5 Popular ‘Jamaican’ Fruits And Their Origins


There are many fruits and vegetables that are so common around Jamaica that many of us just assume that they are native plants. However, many of our local favourites are not indigenous. This and every Thursday during Farmer’s Month, we will take a closer look at some of them.


It’s one half the national dish, so we could be excused for thinking the ackee is native. Turns out it was actually bright to Jamaica from West Africa during the 18th century. The plant was named Blighia sapida in honour of Captain William Bligh, who also took samples of the ackee to Kew Gardens, South London, in 1793. Ackee trees can be found growing widely across the island. There are two bearing seasons: between January to March and June to August.


The sweet, pulpy fruit came to us from Latin America – Mexico, Central and South America. There are different species. Various cultivars have white, pink, or red flesh, and a few also feature red (instead of green or yellow) skin. Guavas range in size from as small as an apricot to as large as a grapefruit. It is often used to make juices and jams as well.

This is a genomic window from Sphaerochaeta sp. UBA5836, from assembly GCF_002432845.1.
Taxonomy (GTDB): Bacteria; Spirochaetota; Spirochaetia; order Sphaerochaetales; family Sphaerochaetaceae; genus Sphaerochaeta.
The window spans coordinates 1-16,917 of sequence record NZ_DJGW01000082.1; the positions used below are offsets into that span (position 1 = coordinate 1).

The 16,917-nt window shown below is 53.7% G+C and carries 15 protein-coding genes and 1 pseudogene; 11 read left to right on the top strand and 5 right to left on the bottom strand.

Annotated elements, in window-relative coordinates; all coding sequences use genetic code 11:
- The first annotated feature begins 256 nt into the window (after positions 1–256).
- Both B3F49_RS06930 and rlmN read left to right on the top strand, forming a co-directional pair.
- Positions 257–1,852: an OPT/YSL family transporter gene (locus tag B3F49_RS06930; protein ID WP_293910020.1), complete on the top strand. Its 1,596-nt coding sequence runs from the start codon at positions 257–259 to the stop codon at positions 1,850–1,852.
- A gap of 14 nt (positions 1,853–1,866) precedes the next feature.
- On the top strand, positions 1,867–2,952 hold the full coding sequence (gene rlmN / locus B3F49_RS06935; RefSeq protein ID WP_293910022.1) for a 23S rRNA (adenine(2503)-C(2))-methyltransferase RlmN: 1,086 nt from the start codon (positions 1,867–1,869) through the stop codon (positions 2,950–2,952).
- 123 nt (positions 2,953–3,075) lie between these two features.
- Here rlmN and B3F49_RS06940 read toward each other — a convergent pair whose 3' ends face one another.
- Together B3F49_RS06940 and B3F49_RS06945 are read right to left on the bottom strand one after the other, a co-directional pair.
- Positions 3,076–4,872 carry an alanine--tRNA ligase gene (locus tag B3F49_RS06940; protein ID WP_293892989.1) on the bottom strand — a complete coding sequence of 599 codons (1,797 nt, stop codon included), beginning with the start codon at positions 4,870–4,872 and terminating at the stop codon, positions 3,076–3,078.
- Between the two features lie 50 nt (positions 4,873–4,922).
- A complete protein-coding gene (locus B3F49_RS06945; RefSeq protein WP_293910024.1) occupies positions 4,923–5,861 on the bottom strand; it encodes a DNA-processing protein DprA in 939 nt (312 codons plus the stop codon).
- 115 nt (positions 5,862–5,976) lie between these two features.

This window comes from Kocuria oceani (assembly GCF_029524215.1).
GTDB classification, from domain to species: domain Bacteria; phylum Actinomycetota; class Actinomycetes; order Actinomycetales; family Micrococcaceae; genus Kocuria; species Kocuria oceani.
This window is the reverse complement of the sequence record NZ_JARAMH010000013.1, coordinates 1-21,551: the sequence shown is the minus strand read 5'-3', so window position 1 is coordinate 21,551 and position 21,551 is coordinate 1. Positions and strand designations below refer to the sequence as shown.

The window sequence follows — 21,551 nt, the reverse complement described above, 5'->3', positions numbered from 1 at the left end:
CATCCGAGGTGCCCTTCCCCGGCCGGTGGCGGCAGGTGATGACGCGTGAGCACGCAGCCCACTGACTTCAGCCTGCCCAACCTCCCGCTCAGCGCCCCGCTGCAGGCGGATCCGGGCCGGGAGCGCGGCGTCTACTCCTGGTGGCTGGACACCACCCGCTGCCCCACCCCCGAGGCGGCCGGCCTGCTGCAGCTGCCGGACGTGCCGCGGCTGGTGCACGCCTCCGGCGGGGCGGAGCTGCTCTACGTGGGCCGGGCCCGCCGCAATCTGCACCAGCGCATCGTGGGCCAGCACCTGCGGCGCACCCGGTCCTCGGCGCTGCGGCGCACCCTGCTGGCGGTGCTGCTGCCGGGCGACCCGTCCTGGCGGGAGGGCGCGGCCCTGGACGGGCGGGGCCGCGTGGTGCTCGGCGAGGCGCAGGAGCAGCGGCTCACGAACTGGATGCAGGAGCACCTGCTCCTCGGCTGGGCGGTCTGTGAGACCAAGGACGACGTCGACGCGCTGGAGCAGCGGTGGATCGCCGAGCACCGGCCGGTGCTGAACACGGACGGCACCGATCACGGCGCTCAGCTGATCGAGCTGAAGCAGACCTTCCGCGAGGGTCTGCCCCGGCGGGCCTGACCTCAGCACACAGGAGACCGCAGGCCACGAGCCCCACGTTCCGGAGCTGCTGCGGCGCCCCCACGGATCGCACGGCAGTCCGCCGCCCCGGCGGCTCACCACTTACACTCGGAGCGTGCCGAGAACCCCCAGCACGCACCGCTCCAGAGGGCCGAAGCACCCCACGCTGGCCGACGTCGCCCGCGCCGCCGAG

The naseberry, known elsewhere in the Caribbean as sapodilla, is a small, brown, roughly spherical fruit that is also native to Mexico and Central America. The flesh of the fruit ranges from pale yellow to rust or earthy brown, and has a grainy texture. It contains two to five black seeds. The tropical fruit tree may grow as tall as 30 m in Jamaica and it is tolerant of dry conditions.


The origins of the papaya is somewhat unclear. It is believed by some to be native to southern Mexico and neighbouring Central America. Others place its origin within the West Indies and South America. Wherever it’s from, the fruit is very popular amongst health food enthusiasts as it is a good source of fibre and is also packed with nutrients that promote a healthy cardiovascular system and provide protection against colon cancer.

Passion fruit

The passion fruit is a native of tropical America and was noted by the Spanish in Brazil in the 1500s. There are more than 500 species, but only about 50 of them are edible. There are two main commercial varieties, the Passiflora edulis L., which is purple and the P. edulis f. flavicarpa, which is yellow. Brazil is the world’s largest producer of passion fruit.